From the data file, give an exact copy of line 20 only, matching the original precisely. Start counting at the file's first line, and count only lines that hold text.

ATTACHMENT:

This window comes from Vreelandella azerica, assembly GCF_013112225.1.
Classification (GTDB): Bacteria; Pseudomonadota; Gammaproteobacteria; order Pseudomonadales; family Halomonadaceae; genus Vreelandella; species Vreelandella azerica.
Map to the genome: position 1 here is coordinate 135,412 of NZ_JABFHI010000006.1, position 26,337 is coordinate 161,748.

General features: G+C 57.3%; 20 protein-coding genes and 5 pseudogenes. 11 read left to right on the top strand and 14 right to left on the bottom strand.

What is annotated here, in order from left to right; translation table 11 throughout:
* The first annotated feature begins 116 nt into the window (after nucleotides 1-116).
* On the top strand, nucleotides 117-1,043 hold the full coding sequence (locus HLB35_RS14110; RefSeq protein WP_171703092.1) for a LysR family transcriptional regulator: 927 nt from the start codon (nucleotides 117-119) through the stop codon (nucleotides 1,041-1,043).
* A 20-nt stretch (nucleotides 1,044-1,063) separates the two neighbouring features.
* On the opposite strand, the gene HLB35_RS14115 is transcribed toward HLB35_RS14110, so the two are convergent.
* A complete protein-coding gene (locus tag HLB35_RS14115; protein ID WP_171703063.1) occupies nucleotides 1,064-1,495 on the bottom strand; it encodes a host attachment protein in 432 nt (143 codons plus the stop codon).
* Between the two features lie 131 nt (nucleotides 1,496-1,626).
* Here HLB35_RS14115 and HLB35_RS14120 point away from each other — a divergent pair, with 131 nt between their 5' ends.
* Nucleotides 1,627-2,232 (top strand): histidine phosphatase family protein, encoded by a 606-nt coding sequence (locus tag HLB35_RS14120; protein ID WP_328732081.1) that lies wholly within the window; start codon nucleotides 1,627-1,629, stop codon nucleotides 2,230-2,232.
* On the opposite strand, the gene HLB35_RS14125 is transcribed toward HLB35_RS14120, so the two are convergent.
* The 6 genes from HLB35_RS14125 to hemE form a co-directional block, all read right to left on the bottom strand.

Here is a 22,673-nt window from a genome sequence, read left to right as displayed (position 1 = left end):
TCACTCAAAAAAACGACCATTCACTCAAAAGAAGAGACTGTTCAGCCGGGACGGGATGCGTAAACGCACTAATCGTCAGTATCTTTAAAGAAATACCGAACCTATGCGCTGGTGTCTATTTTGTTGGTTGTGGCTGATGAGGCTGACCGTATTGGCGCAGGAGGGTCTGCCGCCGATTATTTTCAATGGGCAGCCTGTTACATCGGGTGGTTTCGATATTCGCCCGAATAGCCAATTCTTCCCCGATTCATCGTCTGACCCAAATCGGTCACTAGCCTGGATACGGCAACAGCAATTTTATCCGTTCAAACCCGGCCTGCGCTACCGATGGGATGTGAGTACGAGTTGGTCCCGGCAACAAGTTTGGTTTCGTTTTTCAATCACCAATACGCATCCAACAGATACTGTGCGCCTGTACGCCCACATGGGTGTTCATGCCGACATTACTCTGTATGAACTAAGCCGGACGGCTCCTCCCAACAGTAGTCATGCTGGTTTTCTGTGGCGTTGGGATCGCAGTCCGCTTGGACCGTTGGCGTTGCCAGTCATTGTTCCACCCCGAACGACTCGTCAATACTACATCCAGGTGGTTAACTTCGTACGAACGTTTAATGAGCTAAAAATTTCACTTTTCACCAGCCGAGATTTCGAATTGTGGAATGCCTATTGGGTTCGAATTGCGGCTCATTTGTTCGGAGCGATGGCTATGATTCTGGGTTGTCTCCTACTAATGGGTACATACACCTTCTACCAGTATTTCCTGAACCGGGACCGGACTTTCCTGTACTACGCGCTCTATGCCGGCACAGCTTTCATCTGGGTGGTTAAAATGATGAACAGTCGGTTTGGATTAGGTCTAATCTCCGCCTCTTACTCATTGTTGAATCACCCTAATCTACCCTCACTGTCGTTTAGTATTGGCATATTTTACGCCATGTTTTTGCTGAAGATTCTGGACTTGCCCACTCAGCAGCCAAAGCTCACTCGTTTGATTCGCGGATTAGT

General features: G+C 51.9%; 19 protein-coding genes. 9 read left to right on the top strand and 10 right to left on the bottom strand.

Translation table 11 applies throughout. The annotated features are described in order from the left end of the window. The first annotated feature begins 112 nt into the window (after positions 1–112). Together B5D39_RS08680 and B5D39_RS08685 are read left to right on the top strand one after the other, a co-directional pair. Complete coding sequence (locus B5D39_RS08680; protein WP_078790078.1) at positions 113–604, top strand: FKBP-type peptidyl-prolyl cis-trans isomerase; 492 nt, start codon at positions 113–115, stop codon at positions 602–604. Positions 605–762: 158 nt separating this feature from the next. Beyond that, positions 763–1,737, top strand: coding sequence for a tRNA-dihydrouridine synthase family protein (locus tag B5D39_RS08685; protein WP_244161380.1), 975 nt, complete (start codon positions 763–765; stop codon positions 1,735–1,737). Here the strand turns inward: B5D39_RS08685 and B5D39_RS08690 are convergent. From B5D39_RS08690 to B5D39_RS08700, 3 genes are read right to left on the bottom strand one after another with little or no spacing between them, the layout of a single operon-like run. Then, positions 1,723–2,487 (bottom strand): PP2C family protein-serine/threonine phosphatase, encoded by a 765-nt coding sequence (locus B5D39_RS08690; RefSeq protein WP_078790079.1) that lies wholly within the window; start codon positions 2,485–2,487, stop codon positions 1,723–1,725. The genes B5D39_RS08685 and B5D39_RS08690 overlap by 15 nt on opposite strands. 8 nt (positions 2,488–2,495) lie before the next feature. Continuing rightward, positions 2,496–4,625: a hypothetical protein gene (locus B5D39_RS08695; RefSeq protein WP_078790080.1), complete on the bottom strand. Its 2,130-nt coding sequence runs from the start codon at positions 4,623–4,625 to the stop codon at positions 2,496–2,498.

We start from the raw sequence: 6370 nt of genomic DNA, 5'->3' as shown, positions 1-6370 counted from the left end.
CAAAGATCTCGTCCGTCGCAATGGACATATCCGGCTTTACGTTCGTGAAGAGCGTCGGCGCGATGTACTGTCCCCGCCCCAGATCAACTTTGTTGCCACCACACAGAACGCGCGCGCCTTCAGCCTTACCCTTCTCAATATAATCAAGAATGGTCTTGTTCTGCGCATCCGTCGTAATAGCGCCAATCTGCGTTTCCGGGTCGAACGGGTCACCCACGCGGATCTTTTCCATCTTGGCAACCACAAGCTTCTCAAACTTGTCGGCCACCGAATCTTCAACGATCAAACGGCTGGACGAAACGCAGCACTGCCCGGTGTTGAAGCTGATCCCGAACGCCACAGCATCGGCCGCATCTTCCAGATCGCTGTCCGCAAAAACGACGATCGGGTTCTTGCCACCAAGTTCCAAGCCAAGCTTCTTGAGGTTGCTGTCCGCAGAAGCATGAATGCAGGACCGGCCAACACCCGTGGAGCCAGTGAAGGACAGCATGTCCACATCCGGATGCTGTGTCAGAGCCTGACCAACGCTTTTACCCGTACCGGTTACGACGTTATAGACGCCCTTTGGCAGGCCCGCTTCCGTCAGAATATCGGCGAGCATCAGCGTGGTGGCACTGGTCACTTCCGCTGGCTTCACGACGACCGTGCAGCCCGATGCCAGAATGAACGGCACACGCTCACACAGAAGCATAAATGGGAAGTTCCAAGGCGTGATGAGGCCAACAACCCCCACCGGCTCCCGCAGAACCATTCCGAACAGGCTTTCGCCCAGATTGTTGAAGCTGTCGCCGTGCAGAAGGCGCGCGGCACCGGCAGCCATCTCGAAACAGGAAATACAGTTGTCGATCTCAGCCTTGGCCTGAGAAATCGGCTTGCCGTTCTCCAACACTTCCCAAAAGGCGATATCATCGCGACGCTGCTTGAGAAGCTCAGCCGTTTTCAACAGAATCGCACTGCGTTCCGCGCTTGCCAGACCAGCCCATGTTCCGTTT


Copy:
We start from the raw sequence: 6370 nt of genomic DNA, 5'->3' as shown, positions 1-6370 counted from the left end.